Skip Hageboeck has been the CEO of City Holding Company (NASDAQ:CHCO) since 2005. This report will, first, examine the CEO compensation levels in comparison to CEO compensation at companies of similar size. After that, we will consider the growth in the business. Third, we'll reflect on the total return to shareholders over three years, as a second measure of business performance. This method should give us information to assess how appropriately the company pays the CEO.
How Does Skip Hageboeck's Compensation Compare With Similar Sized Companies?
According to our data, City Holding Company has a market capitalization of US$1.3b, and paid its CEO total annual compensation worth US$1.3m over the year to December 2018. While we always look at total compensation first, we note that the salary component is less, at US$619k. When we examined a selection of companies with market caps ranging from US$1.0b to US$3.2b, we found the median CEO total compensation was US$3.9m.
This would give shareholders a good impression of the company, since most similar size companies have to pay more, leaving less for shareholders. However, before we heap on the praise, we should delve deeper to understand business performance.
You can see a visual representation of the CEO compensation at City Holding, below.
Is City Holding Company Growing?
Over the last three years City Holding Company has grown its earnings per share (EPS) by an average of 12% per year (using a line of best fit). In the last year, its revenue is up 14%.
Overall this is a positive result for shareholders, showing that the company has improved in recent years. It's also good to see decent revenue growth in the last year, suggesting the business is healthy and growing. It could be important to check this free visual depiction of what analysts expect for the future.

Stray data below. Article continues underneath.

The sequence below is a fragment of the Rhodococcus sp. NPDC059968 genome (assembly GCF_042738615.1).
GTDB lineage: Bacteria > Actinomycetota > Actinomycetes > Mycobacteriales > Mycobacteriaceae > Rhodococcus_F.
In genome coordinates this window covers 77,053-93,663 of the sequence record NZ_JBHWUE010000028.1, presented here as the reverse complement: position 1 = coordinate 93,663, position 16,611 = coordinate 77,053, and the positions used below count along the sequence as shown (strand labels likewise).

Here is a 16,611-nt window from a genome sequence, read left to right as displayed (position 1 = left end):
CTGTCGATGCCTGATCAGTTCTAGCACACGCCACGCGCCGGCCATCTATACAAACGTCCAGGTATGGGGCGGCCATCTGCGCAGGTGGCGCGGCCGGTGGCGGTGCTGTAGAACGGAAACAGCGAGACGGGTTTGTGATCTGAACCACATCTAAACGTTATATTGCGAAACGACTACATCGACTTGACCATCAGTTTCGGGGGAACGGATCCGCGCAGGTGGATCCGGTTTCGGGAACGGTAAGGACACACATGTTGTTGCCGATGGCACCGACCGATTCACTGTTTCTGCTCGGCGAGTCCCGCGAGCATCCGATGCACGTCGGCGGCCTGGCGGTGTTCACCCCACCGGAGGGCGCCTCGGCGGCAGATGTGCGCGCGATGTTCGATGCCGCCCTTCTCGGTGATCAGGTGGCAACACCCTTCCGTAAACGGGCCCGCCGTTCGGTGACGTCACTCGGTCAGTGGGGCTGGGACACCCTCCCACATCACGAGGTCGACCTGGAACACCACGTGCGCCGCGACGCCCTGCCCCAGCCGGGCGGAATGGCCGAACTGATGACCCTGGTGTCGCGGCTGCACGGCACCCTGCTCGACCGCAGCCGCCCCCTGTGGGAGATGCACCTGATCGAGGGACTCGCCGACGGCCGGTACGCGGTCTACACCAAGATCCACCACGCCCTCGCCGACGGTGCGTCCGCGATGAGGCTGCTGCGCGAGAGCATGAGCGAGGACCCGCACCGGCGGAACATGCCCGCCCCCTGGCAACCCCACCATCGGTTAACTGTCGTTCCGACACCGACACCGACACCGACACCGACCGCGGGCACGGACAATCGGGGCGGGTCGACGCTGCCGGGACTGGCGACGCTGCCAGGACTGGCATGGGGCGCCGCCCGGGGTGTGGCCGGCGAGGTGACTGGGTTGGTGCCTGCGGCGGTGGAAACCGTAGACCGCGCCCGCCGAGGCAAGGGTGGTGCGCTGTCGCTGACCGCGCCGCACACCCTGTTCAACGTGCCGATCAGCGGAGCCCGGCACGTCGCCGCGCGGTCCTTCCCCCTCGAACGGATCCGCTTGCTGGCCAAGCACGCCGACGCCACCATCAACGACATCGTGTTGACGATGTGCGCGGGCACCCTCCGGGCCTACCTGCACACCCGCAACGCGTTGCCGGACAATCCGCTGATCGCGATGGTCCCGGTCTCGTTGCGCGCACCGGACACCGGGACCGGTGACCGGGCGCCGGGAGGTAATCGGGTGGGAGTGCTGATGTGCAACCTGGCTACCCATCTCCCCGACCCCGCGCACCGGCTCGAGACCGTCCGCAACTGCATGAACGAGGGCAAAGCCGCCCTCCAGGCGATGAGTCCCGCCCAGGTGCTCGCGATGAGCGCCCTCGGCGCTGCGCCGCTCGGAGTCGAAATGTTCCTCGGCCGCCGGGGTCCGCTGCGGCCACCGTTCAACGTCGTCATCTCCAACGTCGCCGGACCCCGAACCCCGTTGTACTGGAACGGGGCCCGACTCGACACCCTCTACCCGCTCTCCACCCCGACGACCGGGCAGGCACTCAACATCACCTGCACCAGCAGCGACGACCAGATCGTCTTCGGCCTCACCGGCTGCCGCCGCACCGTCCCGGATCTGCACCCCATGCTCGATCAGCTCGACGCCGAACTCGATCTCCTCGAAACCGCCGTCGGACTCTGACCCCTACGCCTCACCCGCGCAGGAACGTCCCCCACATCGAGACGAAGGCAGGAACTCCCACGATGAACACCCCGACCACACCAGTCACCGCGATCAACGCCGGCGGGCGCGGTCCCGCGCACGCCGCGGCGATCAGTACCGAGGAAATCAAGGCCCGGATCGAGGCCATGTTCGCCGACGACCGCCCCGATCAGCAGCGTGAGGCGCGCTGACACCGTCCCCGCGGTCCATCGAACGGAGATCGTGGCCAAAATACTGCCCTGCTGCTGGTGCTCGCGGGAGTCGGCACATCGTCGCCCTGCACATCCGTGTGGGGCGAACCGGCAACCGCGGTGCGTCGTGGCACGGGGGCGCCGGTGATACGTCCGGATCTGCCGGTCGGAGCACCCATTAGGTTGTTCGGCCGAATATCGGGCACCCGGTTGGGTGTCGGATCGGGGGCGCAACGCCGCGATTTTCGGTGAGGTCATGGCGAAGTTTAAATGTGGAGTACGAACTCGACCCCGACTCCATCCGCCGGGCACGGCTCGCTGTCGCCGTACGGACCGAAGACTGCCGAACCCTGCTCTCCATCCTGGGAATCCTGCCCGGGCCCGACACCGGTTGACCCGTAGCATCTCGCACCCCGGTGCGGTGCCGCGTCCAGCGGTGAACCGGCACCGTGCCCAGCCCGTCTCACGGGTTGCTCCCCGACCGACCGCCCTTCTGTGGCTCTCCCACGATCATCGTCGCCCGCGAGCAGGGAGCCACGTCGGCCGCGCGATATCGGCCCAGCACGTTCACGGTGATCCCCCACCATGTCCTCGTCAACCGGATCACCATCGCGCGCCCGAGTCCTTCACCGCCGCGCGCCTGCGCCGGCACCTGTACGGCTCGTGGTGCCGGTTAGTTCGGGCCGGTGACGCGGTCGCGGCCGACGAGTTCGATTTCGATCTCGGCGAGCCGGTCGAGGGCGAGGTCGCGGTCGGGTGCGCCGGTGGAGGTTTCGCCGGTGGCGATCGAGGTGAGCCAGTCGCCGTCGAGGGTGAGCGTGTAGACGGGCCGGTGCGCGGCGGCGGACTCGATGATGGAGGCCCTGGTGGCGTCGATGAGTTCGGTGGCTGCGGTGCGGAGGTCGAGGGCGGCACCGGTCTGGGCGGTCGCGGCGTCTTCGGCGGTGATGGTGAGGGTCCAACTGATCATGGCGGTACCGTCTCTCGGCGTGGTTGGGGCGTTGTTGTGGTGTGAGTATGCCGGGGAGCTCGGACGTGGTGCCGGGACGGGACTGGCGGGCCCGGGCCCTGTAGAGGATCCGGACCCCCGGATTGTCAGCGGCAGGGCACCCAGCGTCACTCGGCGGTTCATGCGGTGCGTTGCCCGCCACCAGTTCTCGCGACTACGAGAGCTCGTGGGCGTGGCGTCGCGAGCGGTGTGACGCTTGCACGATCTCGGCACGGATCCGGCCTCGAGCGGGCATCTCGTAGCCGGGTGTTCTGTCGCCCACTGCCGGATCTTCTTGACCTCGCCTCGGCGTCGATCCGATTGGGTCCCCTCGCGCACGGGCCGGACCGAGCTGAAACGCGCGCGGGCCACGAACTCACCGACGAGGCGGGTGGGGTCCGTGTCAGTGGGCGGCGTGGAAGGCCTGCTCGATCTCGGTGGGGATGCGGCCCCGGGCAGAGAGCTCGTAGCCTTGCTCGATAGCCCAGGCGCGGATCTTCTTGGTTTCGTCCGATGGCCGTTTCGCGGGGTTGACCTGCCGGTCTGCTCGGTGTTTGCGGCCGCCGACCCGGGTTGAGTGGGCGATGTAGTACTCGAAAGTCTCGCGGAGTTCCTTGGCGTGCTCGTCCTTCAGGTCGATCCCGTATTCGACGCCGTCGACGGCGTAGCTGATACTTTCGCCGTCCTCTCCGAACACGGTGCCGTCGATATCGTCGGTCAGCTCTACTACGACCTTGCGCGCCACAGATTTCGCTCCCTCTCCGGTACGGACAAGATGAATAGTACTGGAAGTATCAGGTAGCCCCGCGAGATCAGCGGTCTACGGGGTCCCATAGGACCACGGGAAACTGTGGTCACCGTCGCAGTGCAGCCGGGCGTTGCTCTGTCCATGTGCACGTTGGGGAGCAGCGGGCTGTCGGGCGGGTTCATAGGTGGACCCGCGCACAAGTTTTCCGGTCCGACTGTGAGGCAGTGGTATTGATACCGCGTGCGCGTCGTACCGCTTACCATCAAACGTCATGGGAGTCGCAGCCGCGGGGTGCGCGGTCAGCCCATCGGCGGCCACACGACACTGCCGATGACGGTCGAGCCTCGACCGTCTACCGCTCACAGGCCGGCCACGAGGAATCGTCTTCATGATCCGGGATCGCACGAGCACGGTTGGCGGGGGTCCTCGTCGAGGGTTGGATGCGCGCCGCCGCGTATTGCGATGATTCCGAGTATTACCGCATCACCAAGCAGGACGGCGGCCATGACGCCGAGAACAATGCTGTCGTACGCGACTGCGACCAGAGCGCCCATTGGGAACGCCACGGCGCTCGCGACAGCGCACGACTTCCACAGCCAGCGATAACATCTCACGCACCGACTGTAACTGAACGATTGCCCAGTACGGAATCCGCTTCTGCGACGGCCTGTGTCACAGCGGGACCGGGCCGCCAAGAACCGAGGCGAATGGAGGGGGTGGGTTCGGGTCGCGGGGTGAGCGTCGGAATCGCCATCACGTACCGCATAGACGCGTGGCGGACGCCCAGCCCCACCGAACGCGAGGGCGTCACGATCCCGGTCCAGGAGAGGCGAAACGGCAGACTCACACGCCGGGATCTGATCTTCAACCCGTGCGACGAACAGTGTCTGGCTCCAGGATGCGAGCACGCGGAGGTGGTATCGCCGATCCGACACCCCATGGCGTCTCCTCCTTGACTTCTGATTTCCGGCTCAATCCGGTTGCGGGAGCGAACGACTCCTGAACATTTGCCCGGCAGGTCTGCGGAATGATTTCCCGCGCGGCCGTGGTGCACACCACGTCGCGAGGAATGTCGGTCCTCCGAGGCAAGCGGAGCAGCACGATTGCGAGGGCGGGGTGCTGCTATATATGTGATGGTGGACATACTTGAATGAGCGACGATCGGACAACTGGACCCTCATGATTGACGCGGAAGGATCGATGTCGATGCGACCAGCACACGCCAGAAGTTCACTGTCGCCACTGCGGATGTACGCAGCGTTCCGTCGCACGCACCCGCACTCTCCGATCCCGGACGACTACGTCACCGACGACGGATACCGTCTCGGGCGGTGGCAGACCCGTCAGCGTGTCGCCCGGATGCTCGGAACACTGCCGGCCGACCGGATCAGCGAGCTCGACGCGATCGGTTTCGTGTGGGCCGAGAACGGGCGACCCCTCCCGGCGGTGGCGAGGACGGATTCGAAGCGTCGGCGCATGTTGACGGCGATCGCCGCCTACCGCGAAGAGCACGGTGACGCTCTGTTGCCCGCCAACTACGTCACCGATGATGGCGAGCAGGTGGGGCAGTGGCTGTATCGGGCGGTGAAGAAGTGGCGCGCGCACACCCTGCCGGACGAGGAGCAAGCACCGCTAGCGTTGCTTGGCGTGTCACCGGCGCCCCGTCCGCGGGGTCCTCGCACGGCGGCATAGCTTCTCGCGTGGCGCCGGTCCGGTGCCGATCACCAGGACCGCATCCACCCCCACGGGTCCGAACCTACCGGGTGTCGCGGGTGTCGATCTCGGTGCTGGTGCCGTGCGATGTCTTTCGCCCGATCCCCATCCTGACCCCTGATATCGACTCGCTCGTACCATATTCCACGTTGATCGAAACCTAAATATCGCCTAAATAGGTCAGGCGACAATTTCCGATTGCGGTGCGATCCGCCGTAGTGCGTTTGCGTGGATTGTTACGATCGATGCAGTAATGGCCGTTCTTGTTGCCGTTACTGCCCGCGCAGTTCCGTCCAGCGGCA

Has City Holding Company Been A Good Investment?
City Holding Company has generated a total shareholder return of 27% over three years, so most shareholders would be reasonably content. But they probably wouldn't be so happy as to think the CEO should be paid more than is normal, for companies around this size.
It looks like City Holding Company pays its CEO less than similar sized companies.
Considering the underlying business is growing earnings, this would suggest the pay is modest. The total shareholder return might not be amazing, but that doesn't mean that Skip Hageboeck is paid too much. Few would complain about reasonable CEO remuneration when the business is growing earnings per share. But for me, it's even better if insiders are also buying shares with their own cold, hard, cash. If you think CEO compensation levels are interesting you will probably really like this free visualization of insider trading at City Holding.
Arguably, business quality is much more important than CEO compensation levels. So check out this free list of interesting companies, that have HIGH return on equity and low debt.
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